FCW Insider: May 9
The push to get agencies on the $50 billion Enterprise Infrastructure Solutions contract by 2022 may seem like it's going in slow motion, but the General Services Administration said it's going to treat a coming milestone like a warning signal. Mark Rockwell explains what happens if agencies don't get solicitations out the door by this fall.
Former Defense Secretary Ash Carter thinks it's time to rein in big tech by amending communications law that immunizes online content platforms from liability. He also wants to push back against letting AI and algorithms make decisions without human input. In a new blog post, Steve Kelman explains Carter's take on on minimizing the risks and maximizing the benefits of emerging tech
The current Pentagon chief, Patrick Shanahan, told a Senate panel that while the Department of Defense wants to onboard more cyber warriors, there are big problems with recruitment and retention. Lauren C. Williams has the story.
Now that it's officially out of the running for the Pentagon's $10 billion warfighter cloud award, Oracle has updated its ongoing lawsuit against the procurement and its requirements. Adam Mazmanian has the latest twists and turns in the JEDI lawsuit.
*** The Census Bureau is looking to include new technologies in its economic survey to measure inflation. The bureau put out a request for information about optical charter recognition for its Consumer Expenditure Diary Survey -- the survey that asks households to catalogue their purchases in order to collect data needed for the Consumer Price Index.
The bureau is looking for an easy-to-navigate, Windows-based user interface and a software program that can identify hand-written text, support 30 simultaneous users and allow for the querying and export of data. Responses to the RFI are due June 7.
*** A bipartisan group of U.S. senators reintroduced the AI in Government Act, a bill to try to address opportunities and challenges brought by artificial intelligence. Sponsored by Sens. Brian Schatz (D-Hawaii), Cory Gardner (R-Colo.), Rob Portman (R-Ohio) and Kamala Harris (D-Calif.), the bill would establish a Center of Excellence at the General Services Administration to share technical knowledge and conduct research and charge the Office of Personnel Management with creating an occupational category for AI workers. The bill also tasks agencies with setting up governance plans to push AI while being mindful of civil liberties, privacy and civil rights.
"Ensuring that our government has the capabilities and expertise to help navigate those impacts will be important in the coming years and decades," Portman said in a statement. "This bipartisan legislation will help ensure our government understands the benefits and pitfalls of this technology as it engages in a responsible, accountable rollout of AI."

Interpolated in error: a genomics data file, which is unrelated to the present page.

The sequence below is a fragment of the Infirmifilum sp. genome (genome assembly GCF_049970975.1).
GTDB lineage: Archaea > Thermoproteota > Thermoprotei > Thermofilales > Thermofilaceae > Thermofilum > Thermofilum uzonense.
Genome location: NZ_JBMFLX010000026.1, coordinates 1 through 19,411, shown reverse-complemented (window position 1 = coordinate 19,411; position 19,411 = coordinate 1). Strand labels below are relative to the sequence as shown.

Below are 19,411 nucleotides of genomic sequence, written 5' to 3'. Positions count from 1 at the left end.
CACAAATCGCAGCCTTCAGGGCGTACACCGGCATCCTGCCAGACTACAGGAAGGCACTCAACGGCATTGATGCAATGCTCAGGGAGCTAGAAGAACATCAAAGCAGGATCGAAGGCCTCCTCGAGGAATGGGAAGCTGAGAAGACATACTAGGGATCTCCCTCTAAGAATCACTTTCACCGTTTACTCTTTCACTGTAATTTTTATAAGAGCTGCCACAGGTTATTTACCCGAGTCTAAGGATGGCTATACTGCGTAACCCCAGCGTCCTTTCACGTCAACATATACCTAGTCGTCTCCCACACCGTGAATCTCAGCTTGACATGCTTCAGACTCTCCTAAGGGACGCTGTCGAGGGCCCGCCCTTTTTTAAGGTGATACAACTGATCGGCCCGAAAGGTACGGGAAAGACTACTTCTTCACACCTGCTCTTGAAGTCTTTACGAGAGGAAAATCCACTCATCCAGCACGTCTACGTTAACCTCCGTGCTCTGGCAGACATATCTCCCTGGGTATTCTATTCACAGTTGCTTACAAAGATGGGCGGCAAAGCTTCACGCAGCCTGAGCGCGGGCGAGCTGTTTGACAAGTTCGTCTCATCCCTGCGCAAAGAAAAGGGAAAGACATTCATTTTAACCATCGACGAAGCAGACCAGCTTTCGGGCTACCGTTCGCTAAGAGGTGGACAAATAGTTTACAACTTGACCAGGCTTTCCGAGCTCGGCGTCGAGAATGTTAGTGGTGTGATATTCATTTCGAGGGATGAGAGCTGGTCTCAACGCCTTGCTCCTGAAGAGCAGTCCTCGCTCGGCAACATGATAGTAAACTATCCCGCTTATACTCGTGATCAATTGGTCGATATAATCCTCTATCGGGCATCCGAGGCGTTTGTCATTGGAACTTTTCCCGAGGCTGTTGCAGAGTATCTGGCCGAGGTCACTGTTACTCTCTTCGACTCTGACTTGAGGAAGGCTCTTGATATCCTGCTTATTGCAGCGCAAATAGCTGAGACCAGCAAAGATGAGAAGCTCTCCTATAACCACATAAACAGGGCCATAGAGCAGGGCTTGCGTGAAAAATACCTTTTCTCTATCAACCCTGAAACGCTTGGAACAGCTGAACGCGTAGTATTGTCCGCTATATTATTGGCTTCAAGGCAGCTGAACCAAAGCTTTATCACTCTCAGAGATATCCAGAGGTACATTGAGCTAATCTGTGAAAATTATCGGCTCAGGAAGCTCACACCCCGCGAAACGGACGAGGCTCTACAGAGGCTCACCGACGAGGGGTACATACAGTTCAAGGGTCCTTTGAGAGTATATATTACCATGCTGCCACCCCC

*** The volume of unmanned aircraft systems now exceeds the number of manned aircraft, the Federal Aviation Administration's Jay Merkle told the Senate Commerce Committee May 8.
The FAA began requiring the registration of unmanned aircraft systems since December 2015, and the number of unmanned systems registered is already "nearly four times" higher than that of manned systems, he said. Merkle, the executive director of the FAA's UAS integration office, said that to handle the according safety concerns of the explosion in unmanned aircrafts, his agency plans to issue a rule for the identification and tracking of these devices in July.
*** House Oversight Democrats are asking Trump administration officials to appear before the committee under the threat of taking away their salaries. In separate letters, Oversight Committee chairman Elijah Cummings (D-Md.) is requesting interviews from five current and former Trump officials on two topics: the addition of the citizenship question on the 2020 Census, and a records request with the Department of Interior.
For the citizenship question, Cummings, along with subcommittee chair Jamie Raskin (D-Md.), addressed letters to Gene Hamilton, counselor to the attorney general at the Department of Justice; Peter Davidson, general counsel at the Department of Commerce; Earl Comstock, deputy chief of staff at Commerce; and James Uthmeier, former advisor and counsel to Commerce Secretary Wilbur Ross. Cummings also asked Interior Director of Congressional and Legislative Aaffairs Cole Rojewski to produce the requested information relating to Secretary David Bernhardt's schedule.
Posted on May 09, 2019 at 12:44 AM